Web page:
Researchers at Swedish university
ETH Zurichat have unveiled a method for mixing genetically encoded digital data into common manufacturing materials. They carried out the project in collaboration with an Israeli scientist.
The team succeeded in embedding artificial DNA in a small plastic 3D-printed plastic bunny, which would allow self-replication, according to a
report published Monday in Nature Biotechnology, “A DNA-of-things storage architecture to create materials with embedded memory.”
The name of the new process — “DNA of Things,” or “DoT” — alludes to the Internet of Things, or IoT, a technology that connects so-called smart appliances and the information they contain via the Internet.
“There are several unique possibilities with the research ETH Zurich has done,” said Braden Perry, partner at
“This could be a transformative technology,” he told TechNewsWorld.
Similar to Biological DNA
Like biological DNA, this new storage medium holds information across generations. Essential information can be stored in everyday objects for future reference or replication.
With the ability to embed information in any object, including plasma or liquid objects, the possibilities are endless. The technology could allow any object to have its own “DNA” with the ability to replicate that object at any time, Perry explained.
“Paint colors could be recreated without unreliable color matching. Organic compounds could be tagged to be able to be identically reproduced,” he suggested.
For example, soil with a certain chemical that has produced ideal crops could be reproduced easily.
Medical compounds would be much easier to replicate, Perry said. A key use of this new storage capability could be to enable marking medications. Medical personnel could read medication logs and test results stored directly in an easily transportable object.
Construction materials could have information about their quality and replication details stored directly in the materials.
Another application of this DoT technology could be a way to conceal information in everyday objects, a process referred to as “steganography.”
How It Works
DNA storage makes it possible to place substantial information into a structure to produce materials with unchangeable memory. In this new storage architecture, DNA molecules record the data. The molecules then are encapsulated in nanometer silica beads and are fused into various materials to print or cast objects in any shape.
The scientists first applied the process to make a 3D printed bunny that contained a 45KB digital DNA blueprint for its synthesis. The scientists synthesized five generations of the bunny. Each contained the memory of the previous generation without additional DNA synthesis or degradation of information.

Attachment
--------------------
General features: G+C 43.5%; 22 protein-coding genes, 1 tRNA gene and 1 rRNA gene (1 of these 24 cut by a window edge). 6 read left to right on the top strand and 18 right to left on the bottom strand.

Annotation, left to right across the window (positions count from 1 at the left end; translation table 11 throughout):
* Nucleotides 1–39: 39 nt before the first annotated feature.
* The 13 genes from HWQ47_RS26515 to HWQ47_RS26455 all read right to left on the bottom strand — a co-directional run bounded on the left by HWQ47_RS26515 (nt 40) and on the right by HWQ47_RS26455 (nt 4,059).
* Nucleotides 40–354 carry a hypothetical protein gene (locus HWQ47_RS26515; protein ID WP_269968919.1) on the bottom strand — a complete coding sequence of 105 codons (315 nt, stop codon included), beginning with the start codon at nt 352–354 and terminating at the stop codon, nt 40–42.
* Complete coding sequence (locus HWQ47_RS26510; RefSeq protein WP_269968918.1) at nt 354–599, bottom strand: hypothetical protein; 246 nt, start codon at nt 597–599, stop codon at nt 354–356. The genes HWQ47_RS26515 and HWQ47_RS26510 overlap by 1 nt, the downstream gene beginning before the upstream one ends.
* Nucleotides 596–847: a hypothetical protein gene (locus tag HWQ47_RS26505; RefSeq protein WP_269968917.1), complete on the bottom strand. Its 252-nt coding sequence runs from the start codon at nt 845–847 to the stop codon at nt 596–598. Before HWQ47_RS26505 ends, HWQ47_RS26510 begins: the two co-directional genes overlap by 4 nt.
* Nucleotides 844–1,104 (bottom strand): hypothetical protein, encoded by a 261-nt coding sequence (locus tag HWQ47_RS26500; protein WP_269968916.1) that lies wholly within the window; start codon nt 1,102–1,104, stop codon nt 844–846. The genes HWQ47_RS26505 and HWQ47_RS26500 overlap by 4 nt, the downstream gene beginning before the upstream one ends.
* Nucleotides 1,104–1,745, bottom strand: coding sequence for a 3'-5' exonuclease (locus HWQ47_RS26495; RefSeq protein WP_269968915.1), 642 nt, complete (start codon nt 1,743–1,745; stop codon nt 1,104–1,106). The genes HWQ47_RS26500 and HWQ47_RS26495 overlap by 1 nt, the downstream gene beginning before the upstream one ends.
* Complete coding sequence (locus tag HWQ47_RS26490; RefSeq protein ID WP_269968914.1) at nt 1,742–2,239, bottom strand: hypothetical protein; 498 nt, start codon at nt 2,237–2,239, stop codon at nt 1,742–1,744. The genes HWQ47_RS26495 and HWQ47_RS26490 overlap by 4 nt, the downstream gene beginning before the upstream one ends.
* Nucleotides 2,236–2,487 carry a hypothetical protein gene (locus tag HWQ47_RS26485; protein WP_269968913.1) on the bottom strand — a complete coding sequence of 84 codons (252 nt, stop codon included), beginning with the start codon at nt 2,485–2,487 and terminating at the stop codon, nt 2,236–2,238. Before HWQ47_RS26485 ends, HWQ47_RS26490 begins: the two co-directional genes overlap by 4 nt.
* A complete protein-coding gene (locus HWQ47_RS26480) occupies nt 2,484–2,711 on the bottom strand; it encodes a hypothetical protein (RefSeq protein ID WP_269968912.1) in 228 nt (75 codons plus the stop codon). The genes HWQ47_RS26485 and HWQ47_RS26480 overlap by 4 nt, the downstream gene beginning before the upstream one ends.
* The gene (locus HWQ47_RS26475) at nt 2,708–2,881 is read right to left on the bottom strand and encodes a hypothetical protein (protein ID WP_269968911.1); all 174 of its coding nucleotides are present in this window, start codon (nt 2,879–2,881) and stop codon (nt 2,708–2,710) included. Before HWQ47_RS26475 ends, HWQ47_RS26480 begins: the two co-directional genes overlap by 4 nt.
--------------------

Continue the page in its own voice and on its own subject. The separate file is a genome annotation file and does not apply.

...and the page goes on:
To test the scalability of DoT, the researchers stored a 1.4MB video in the DNA storage format in plexiglass spectacle lenses. They then retrieved it by excising a tiny piece of the plexiglass and sequenced the embedded DNA.
The new DoT memory storage process could be applied to store electronic health records in medical implants, to hide data in everyday objects (steganography) and to manufacture objects containing their own blueprint. It also could facilitate the development of self-replicating machines, according to the research team.
Over the past few years, researchers bridged several milestones that made the new DoT storage process possible. One success involved marking products with a DNA “barcode” embedded in very tiny glass beads. That process was developed by Robert Grass, professor at the Department of Chemistry and Applied Life Sciences at EHT Zurichat.
The nanobeads can be used as tracers for geological tests or as markers for high-quality foodstuffs. The barcoding verifies the items are not counterfeits. The barcode’s structure is relatively short. It contains a 100-bit code of 0s or 1s.
A second success involved the ability to store enormous data volumes in DNA. Grass’ colleague Yaniv Erlich, an Israeli computer scientist, developed a method that makes it possible to store 215,000 terabytes of data in a single gram of DNA. Grass and Erlich combined those two inventions to create a new form of data storage.
There could be dangers associated with DNA-based storage, cautioned Paul Katzoff, CEO of
WhiteCanyon Software. For instance, how do you know the data has been erased?
Might this new process run afoul of tightly controlled security regulations imposed by the GDPR and other domestic and foreign governments? he wondered.
You can not be data privacy-compliant unless you have proof that you can eliminate the data from the DNA-based storage, Katzoff maintained.
“This method of storage has a fantastical quality to it, but it creates major privacy compliance concerns,” he told TechNewsWorld.
Securing this information will be a challenge, Perry said.
“Unlike traditional storage means, the mechanism is done through molecules that may be accessible to anyone,” he noted, “and encryption may be a challenge due to the nature of the molecular information storage.”